Modelling the physical and biogeochemical causes of OAE2

Student thesis: Doctoral ThesisDoctor of Philosophy (PhD)

Abstract

Oceanic anoxic events (OAEs) are periods in Earth’s history during
which a large portion of the ocean became dysoxic. As large perturbations
of the earth’s carbon cycle, the mechanics of what caused
OAEs are particularly interesting, especially given contemporary concerns
about decreasing oxygen levels in a warming ocean. OAE2, one
of the more globally widespread OAEs, occurred at 103Ma and marks
the boundary between the Cenomanian and the Turonian stage.
OAE2 has been extensively studied, both using data and modelling.
However, most modelling relies on box models or low-resolution
Earth-System models, with few studies using full GCMs due to the
prohibitive modelling spin-up times. This thesis explores the physical
and biogeochemical causes of OAE2 using the computationally
efficient HadCM3L GCM. It covers three aspects:
(1) A model comparison of the Cenomanian and Maastrichtian
paleogeographies shows that a restricted circulation is necessary but
insufficient for OAE2 to develop. This restricted paleogeography is
particularly important in the proto-North Atlantic, the area in which
anoxia first develops.
(2) An ensemble of model runs for the Cenomanian with varying
orbital parameters shows that orbital variation can alter the spread
and magnitude of ocean anoxia without obliterating it. Orbital variation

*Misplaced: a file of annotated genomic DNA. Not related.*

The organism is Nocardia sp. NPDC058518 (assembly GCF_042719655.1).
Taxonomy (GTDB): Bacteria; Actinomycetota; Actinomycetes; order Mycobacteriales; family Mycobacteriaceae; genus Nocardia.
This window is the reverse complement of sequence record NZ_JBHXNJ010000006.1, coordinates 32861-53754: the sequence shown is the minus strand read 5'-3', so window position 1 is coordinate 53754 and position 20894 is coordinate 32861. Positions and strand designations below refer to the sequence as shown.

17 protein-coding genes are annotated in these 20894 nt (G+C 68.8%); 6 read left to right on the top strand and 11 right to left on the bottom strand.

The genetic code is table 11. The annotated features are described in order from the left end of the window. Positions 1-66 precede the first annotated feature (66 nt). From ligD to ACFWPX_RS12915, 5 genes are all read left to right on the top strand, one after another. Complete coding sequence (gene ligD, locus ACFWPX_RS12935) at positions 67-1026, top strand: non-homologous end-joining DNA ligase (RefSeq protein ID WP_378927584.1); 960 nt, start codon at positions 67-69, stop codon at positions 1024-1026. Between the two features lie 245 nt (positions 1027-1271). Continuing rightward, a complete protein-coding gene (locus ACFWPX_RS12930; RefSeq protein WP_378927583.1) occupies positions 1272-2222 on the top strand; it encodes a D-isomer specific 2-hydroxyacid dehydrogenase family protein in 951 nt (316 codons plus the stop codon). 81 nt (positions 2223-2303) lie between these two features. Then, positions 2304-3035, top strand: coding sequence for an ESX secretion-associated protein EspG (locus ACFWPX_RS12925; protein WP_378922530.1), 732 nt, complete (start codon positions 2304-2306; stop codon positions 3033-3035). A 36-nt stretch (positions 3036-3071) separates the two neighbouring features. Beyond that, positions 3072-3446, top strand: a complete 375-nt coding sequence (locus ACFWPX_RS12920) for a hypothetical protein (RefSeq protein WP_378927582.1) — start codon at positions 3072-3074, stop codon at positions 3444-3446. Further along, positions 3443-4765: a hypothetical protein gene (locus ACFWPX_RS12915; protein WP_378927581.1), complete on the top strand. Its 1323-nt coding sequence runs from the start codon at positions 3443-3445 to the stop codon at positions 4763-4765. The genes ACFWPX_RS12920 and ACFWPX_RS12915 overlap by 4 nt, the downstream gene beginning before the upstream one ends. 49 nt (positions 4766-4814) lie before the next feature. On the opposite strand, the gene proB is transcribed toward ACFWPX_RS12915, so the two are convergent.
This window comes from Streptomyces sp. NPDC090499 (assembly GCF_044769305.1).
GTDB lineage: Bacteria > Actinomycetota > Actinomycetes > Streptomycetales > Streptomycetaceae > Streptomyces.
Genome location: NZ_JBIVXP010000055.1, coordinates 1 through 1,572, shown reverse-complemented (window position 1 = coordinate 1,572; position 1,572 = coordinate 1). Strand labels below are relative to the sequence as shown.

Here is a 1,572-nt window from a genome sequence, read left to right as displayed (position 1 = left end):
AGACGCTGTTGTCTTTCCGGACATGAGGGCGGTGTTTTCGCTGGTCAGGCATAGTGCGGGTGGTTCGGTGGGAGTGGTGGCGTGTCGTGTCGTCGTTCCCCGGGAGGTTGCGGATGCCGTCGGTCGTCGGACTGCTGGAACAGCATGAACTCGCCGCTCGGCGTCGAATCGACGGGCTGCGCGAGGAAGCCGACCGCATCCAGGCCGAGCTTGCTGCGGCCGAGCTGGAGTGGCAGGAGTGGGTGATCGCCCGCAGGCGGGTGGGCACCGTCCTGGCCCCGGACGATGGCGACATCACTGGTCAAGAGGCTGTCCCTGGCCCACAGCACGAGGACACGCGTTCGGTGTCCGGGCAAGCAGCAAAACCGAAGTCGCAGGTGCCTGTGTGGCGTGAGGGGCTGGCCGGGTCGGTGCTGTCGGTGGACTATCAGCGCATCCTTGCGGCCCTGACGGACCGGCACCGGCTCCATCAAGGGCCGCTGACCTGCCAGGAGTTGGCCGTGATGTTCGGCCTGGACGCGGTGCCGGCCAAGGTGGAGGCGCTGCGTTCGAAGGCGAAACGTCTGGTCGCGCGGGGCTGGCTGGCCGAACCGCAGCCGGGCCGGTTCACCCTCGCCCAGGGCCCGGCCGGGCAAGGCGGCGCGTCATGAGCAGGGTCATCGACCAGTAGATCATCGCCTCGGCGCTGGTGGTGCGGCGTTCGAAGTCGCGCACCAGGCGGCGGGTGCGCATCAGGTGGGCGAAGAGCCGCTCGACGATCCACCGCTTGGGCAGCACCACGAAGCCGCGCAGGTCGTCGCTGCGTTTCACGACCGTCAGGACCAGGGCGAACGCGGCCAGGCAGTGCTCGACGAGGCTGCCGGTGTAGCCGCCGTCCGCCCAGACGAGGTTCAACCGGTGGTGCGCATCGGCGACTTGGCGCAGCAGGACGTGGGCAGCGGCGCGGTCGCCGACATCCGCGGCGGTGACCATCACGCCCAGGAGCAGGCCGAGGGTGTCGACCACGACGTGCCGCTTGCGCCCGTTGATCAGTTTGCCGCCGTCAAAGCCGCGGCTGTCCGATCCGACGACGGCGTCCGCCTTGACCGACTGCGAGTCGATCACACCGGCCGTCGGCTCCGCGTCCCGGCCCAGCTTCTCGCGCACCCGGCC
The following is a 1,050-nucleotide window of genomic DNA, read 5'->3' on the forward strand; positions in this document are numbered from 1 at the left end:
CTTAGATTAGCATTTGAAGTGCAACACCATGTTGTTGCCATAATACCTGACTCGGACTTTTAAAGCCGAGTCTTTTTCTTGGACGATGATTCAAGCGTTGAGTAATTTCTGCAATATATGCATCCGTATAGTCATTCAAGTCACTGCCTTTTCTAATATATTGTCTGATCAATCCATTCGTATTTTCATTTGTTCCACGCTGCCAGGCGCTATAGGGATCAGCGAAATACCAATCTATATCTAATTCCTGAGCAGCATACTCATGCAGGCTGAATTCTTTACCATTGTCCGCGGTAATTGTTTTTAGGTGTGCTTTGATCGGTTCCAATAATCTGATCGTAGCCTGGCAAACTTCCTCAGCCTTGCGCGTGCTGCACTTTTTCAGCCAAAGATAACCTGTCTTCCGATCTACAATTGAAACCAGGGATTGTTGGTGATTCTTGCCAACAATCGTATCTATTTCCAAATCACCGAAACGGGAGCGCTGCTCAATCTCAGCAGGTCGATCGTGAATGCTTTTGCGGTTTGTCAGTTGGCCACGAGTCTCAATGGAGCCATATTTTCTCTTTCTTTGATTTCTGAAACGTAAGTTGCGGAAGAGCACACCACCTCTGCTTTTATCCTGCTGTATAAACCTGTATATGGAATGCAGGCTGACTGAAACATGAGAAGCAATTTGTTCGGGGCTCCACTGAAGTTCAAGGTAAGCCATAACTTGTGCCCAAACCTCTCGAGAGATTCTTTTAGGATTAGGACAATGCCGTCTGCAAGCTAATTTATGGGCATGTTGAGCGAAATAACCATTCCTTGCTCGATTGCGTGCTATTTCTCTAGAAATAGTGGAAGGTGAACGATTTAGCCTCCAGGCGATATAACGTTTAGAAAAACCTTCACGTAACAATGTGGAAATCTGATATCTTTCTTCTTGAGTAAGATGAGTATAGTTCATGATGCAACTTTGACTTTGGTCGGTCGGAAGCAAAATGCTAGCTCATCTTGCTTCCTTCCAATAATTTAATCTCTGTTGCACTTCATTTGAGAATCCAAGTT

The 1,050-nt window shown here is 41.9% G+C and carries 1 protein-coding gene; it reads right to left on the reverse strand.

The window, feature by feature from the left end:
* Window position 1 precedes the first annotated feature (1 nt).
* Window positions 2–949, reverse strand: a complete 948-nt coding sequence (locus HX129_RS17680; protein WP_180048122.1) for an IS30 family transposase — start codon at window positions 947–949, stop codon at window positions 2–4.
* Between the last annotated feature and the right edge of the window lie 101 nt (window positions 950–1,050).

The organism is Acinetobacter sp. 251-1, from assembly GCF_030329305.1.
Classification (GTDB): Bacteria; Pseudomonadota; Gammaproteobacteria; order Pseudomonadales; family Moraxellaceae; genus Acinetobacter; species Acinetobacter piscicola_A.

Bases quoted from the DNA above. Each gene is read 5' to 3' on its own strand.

is unlikely the driving cause behind OAE2 but could have caused
anoxic variations within the OAE, resulting in changes in distribution
or sediment layering.
(3) Comparing HadCM3L with previous OAE2 modelling highlights
the importance of a detailed representation of the ocean ecosystem.
HadCM3L, which includes an NPZD ocean ecosystem, does not
achieve global anoxia when the nutrient inventory is doubled in the
ocean, a difference caused by the top-down control of phytoplankton
and detritus.
Overall, the results show the importance of a more comprehensive
representation of the physics and biology of the ocean. Future
modelling OAEs work needs to make more use of these more comprehensive
models to progress our understanding of OAEs.
Date of Award3 Oct 2023
Original languageEnglish
Awarding Institution
  • The University of Bristol
SupervisorPaul J Valdes (Supervisor) & Fanny M Monteiro (Supervisor)

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